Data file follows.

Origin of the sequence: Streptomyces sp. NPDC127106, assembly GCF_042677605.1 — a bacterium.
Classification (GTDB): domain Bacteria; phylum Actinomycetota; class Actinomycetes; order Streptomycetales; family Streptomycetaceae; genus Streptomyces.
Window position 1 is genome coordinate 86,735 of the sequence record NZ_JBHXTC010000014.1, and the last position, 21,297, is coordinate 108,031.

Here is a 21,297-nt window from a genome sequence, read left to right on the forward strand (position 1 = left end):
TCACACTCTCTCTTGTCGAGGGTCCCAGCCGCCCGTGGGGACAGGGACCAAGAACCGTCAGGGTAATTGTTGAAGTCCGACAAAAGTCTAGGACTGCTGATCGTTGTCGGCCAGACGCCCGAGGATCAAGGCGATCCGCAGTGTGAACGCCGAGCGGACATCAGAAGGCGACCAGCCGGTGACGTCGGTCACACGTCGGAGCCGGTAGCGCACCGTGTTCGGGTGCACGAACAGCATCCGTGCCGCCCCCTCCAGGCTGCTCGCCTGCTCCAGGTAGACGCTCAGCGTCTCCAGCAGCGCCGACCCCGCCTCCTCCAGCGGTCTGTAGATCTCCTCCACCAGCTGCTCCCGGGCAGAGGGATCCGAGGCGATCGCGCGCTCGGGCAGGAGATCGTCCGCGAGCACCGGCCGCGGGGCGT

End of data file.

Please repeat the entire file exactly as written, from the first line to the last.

Origin of the sequence: Streptomyces sp. NPDC127106, assembly GCF_042677605.1 — a bacterium.
Classification (GTDB): domain Bacteria; phylum Actinomycetota; class Actinomycetes; order Streptomycetales; family Streptomycetaceae; genus Streptomyces.
Window position 1 is genome coordinate 86,735 of the sequence record NZ_JBHXTC010000014.1, and the last position, 21,297, is coordinate 108,031.

Here is a 21,297-nt window from a genome sequence, read left to right on the forward strand (position 1 = left end):
TCACACTCTCTCTTGTCGAGGGTCCCAGCCGCCCGTGGGGACAGGGACCAAGAACCGTCAGGGTAATTGTTGAAGTCCGACAAAAGTCTAGGACTGCTGATCGTTGTCGGCCAGACGCCCGAGGATCAAGGCGATCCGCAGTGTGAACGCCGAGCGGACATCAGAAGGCGACCAGCCGGTGACGTCGGTCACACGTCGGAGCCGGTAGCGCACCGTGTTCGGGTGCACGAACAGCATCCGTGCCGCCCCCTCCAGGCTGCTCGCCTGCTCCAGGTAGACGCTCAGCGTCTCCAGCAGCGCCGACCCCGCCTCCTCCAGCGGTCTGTAGATCTCCTCCACCAGCTGCTCCCGGGCAGAGGGATCCGAGGCGATCGCGCGCTCGGGCAGGAGATCGTCCGCGAGCACCGGCCGCGGGGCGT